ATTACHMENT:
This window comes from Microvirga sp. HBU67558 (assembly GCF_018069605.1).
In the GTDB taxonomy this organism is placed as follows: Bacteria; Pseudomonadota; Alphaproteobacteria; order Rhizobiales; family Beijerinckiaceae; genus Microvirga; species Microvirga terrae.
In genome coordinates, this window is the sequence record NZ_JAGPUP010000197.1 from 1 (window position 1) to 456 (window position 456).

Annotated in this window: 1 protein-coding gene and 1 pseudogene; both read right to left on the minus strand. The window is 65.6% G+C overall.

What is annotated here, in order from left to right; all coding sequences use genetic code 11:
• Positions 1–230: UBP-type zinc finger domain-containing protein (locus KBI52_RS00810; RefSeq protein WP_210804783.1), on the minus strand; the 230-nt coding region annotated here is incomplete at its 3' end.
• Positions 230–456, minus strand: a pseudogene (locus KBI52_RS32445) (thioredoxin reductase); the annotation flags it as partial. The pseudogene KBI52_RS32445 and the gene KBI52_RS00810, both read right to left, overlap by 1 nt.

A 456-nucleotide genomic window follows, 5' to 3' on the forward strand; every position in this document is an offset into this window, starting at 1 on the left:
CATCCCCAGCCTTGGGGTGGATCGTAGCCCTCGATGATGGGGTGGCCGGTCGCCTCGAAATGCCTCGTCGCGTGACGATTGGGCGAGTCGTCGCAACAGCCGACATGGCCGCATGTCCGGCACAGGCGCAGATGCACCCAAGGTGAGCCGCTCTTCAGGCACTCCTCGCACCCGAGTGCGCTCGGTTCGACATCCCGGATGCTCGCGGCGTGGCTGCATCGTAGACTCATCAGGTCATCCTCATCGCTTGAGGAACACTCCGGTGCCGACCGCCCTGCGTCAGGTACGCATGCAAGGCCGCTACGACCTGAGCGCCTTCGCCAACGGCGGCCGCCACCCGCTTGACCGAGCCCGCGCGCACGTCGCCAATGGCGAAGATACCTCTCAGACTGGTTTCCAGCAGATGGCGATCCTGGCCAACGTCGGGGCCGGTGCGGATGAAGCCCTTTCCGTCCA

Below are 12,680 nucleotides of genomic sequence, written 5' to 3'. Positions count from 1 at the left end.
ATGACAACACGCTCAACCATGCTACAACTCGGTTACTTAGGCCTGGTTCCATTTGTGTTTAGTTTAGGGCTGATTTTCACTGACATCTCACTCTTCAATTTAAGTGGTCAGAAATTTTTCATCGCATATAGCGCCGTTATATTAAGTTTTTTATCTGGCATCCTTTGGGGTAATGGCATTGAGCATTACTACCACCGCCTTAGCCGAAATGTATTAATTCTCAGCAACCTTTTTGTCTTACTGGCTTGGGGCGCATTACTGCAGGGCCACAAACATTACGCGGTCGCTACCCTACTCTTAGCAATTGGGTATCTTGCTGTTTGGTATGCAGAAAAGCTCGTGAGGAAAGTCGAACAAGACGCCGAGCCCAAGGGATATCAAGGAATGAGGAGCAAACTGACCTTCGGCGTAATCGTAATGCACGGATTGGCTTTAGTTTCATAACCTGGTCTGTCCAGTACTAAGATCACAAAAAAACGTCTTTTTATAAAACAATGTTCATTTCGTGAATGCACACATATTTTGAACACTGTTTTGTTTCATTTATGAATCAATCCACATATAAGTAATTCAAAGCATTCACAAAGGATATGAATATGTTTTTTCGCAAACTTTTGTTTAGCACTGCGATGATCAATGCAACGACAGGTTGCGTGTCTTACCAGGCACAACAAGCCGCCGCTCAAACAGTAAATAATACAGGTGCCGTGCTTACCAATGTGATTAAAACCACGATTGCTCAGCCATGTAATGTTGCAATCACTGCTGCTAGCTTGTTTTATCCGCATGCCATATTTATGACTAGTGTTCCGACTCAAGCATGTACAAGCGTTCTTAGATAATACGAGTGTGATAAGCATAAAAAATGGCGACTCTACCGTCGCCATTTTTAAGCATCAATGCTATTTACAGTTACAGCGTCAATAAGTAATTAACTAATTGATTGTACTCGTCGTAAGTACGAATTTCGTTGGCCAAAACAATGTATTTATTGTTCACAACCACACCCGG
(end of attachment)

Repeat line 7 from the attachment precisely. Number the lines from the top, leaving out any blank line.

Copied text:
• Positions 230–456, minus strand: a pseudogene (locus KBI52_RS32445) (thioredoxin reductase); the annotation flags it as partial. The pseudogene KBI52_RS32445 and the gene KBI52_RS00810, both read right to left, overlap by 1 nt.